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I would be a little concerned. When you run COMMIT; you should get this mysql> commit; Query OK, 0 rows affected (0.00 sec) mysql> If the prompt has not returned yet, run this SHOW PROCESSLIST; just to see if any queries are processing. Notwithstanding, MySQL could be still processing things. How ? Look at the InnoDB Architecture (Picture made ...


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You should have him send you a public gpg key that he has the private key for, which you use to encrypt the dump. You can then deliver it to him using any method that is comfortable for you, and then he can decrypt it once he has received it. If you're on Windows.. http://www.gpg4win.org/ is a great tool for that.


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Of course you can put it up on Dropbox - or anywhere else. Depends on how secure you want your data to be? Do you want the NSA looking at it? Dropbox employees? I would put up an encrypted version of your mysqldump and securely transmit the key to your colleague - either face to face or over encrypted email, or have the password/key sent by courrier. ...


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You can import your .csv file and replace after: Make your date column new_date_column VARCHAR(10). Import the file. UPDATE with REPLACE. UPDATE db1.table1 SET new_date_column = STR_TO_DATE(REPLACE(new_date_column,'/','.'),GET_FORMAT(DATE,'EUR')); Change the datatype of new_date_column. ALTER TABLE db1.table1 MODIFY new_date_column ...


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Well, I couldn't figure out how to do it in Mysql Workbench, but I have a workaround. Use: mysqldump -u mysqlUser -p DatabaseName TableName > table_data To get data out of the table you want to use, then use: mysql -u mysqlUser -p DatabaseName TableName < table_data To get the data into the desired table. This will retain the correct values.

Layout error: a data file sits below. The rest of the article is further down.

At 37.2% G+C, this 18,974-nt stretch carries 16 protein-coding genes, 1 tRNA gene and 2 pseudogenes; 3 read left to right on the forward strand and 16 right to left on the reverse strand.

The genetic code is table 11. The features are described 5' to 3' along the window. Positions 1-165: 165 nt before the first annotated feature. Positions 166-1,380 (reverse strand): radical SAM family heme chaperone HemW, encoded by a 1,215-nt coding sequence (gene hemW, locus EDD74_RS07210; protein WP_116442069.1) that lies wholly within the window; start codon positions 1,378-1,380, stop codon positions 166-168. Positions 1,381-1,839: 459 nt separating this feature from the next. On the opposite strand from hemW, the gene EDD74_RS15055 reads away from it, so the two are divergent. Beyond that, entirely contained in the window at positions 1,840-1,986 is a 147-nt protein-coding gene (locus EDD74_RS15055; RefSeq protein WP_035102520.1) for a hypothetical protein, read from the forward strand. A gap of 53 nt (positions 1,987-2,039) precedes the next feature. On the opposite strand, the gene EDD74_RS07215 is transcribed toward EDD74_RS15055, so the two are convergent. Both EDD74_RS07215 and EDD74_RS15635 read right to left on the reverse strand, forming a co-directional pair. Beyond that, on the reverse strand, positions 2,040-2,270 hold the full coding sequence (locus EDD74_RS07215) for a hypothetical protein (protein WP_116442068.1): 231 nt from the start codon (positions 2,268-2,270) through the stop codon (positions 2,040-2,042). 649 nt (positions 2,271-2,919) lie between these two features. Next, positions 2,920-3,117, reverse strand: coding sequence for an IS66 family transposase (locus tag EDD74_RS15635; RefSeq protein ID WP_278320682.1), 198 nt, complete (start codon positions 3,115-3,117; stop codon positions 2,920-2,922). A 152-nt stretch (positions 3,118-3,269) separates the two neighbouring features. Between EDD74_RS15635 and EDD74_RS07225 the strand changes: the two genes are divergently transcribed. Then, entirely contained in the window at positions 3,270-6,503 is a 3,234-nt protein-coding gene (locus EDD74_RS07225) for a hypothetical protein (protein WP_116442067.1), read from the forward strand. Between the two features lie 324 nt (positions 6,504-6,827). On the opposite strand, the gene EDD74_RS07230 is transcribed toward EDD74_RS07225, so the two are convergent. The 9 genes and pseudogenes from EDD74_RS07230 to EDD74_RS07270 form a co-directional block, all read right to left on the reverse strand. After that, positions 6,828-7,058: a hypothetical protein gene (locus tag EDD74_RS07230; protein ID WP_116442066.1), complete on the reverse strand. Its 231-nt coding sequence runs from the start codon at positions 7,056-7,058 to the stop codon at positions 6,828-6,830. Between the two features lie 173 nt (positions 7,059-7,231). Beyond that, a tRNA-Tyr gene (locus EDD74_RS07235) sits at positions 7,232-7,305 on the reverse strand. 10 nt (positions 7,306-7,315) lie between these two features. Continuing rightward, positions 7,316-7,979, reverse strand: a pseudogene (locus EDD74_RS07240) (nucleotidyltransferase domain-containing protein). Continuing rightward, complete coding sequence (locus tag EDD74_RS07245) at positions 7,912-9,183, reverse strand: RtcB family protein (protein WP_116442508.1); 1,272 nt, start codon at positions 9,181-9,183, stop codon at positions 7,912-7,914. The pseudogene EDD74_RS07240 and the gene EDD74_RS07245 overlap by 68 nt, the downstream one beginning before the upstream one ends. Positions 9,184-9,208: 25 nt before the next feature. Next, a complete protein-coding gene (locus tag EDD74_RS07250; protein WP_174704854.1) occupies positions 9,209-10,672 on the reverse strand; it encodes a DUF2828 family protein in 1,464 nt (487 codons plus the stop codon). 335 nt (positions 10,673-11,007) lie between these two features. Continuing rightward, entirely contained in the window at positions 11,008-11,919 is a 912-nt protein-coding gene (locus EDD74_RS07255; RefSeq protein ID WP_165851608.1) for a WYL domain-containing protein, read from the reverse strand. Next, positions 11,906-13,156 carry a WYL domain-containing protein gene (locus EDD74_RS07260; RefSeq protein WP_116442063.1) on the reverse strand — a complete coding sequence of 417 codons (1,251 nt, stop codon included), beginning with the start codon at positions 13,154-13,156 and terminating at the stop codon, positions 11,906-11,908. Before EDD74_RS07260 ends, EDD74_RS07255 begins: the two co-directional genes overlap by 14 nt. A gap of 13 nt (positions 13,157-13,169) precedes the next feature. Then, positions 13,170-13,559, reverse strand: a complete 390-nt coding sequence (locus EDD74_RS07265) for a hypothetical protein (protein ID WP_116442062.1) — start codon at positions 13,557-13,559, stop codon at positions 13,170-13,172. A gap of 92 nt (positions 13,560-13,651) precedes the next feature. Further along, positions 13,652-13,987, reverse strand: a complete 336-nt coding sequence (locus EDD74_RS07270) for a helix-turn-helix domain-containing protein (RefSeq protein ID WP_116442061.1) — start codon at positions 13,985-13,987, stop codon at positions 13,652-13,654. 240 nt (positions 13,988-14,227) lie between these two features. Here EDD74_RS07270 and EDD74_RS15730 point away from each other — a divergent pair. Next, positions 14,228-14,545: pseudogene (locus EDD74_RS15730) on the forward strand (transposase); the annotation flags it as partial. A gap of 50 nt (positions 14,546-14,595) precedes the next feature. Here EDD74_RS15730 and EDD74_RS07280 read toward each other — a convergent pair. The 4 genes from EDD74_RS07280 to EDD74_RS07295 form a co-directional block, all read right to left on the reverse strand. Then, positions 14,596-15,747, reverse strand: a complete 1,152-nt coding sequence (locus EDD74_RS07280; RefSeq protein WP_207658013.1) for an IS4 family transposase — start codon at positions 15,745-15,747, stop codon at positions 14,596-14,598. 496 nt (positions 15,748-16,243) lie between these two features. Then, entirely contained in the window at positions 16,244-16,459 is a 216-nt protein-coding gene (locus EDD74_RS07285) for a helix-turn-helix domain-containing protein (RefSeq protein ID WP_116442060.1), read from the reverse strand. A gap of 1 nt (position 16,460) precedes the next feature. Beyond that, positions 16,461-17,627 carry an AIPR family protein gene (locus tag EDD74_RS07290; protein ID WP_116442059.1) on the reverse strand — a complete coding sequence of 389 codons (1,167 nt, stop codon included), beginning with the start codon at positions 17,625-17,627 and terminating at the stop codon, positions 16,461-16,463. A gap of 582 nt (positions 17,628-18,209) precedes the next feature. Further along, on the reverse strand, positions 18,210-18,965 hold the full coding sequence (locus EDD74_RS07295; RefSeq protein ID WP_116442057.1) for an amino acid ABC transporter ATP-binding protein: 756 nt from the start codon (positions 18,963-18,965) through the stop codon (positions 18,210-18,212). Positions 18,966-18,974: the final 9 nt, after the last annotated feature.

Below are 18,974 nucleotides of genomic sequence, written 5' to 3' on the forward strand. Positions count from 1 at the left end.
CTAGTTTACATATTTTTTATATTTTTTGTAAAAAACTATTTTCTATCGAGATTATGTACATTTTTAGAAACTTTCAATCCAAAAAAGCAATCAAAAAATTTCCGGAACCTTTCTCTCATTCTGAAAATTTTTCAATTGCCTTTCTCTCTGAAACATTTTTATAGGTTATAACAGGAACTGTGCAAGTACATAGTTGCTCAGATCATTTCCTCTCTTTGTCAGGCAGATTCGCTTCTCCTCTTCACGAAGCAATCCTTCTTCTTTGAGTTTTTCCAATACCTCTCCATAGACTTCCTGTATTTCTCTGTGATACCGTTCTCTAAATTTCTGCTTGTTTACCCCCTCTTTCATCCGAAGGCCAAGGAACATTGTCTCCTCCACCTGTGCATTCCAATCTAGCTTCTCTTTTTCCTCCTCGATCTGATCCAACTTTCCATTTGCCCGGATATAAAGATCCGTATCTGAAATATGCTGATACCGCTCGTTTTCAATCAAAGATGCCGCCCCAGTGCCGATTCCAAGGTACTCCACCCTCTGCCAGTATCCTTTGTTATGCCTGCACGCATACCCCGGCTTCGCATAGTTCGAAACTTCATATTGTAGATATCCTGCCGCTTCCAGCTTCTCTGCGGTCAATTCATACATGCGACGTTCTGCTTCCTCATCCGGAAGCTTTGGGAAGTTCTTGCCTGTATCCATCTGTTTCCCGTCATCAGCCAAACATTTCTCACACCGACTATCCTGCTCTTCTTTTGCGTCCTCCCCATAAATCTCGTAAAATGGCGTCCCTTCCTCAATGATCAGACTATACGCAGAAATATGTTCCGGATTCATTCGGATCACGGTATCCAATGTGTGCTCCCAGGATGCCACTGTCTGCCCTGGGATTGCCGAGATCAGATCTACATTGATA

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Another way to import dump files when source <filename> doesn't work is to do the following: Dump ~> mysqldump --user=<user> --password=<password> <db_name> > <export_file_name>.sql Import > mysql -u <user> -p <pass> <db_name> mysql> USE <db_name>; (if you didn't already select) mysql> ...


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When code starts with something like this /*!50100 the code following till */ is executed only, when MySQL is installed in a version above 5.0.100 The error here is, that you're mixing table options with partition options. From the manual: CREATE [TEMPORARY] TABLE [IF NOT EXISTS] tbl_name (create_definition,...) [table_options] ...


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At least 14 GB. Maybe more if the dump file is compressed. Maybe less if the tables are compressed. A bit more or lot more if there are indexes. Even Data Pump will miscalculate the required space in case of compressed tables. Index data is not stored in the dump file, only index definitions. You can have a 14 GB dump file with 14 GB table data and 0 ...


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Using a combination of MASTER_ONLY and KEEP_MASTER switches, it's possible to get Data Pump import to do the dependency tracking, calculations, and estimations of sizes that it does at the beginning, create the master table that it uses to track everything, and then stop. You can then examine the master table to see how big the various tables are estimated ...


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You can edit the dump file and change the included NLS_LENGTH_SEMANTICS from BYTE to CHAR. Near the beginning of the file you find a line ending like this : ^@02:00:^@^@^D^@BYTE^F^@UNUSED^A^@2^K^INTERPRETED^K^@DISABLE:ALL^@^@ Change BYTE to CHAR using your favorite text editor and save the file. When you will imp that new dump file, all columns will be ...



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